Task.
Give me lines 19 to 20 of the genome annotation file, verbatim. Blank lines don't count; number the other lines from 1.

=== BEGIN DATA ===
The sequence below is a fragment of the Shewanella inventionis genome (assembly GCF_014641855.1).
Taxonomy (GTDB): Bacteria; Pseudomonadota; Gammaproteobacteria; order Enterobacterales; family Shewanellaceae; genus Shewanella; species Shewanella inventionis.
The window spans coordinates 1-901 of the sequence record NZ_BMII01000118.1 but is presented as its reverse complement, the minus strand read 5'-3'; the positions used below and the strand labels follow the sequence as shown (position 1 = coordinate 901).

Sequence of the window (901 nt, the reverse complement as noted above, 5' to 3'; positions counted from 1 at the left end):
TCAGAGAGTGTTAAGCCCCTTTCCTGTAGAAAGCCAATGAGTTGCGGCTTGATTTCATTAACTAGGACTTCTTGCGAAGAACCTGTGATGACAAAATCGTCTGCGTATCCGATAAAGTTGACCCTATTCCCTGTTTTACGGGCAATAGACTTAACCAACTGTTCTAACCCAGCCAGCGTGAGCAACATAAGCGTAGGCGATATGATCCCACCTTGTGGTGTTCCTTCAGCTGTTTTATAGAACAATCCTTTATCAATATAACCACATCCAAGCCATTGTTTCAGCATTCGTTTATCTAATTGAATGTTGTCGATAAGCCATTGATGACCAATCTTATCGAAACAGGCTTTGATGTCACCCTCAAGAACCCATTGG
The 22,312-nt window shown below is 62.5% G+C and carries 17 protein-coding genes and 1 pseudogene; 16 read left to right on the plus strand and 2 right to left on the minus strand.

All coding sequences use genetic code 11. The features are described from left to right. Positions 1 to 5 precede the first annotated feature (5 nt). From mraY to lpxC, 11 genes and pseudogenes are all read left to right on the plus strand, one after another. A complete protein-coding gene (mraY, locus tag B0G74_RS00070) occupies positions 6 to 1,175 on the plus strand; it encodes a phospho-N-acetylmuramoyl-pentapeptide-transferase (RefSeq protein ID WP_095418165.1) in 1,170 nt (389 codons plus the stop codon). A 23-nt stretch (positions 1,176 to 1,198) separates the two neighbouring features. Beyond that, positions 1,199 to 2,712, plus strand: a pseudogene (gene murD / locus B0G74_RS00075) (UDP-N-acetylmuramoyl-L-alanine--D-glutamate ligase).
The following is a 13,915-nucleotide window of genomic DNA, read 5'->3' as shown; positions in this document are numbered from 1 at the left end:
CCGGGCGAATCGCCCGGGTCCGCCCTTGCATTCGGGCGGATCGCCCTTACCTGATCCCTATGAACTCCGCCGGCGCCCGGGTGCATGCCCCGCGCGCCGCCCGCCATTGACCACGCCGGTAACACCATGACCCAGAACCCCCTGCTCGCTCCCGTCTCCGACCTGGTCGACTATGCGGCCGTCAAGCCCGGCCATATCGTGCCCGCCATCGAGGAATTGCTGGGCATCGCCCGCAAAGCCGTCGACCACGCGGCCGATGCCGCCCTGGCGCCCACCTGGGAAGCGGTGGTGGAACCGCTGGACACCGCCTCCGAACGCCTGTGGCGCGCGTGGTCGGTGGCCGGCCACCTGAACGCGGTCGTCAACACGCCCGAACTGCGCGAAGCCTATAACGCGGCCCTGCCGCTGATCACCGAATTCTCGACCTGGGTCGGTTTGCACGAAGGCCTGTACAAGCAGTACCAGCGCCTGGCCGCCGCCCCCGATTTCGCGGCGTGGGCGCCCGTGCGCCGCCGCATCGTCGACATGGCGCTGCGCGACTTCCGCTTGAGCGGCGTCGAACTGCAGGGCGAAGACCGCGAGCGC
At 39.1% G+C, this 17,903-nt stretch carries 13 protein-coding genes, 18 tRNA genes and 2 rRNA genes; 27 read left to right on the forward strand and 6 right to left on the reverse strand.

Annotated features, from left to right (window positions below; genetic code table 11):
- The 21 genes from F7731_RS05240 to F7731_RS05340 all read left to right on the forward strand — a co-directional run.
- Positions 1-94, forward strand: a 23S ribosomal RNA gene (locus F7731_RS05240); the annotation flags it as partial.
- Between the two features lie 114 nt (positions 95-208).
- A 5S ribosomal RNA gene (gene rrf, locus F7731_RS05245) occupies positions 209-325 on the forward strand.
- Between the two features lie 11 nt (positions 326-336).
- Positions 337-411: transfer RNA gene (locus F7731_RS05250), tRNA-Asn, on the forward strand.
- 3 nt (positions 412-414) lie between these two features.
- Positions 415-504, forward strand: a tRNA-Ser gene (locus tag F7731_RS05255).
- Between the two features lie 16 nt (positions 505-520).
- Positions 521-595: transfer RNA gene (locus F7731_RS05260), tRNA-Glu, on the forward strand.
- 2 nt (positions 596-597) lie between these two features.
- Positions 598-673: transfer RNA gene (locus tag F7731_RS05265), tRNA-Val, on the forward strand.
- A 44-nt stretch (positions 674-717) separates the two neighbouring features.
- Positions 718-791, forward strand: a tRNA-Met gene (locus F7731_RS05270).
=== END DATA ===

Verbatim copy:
- Positions 415-504, forward strand: a tRNA-Ser gene (locus tag F7731_RS05255).
- Between the two features lie 16 nt (positions 505-520).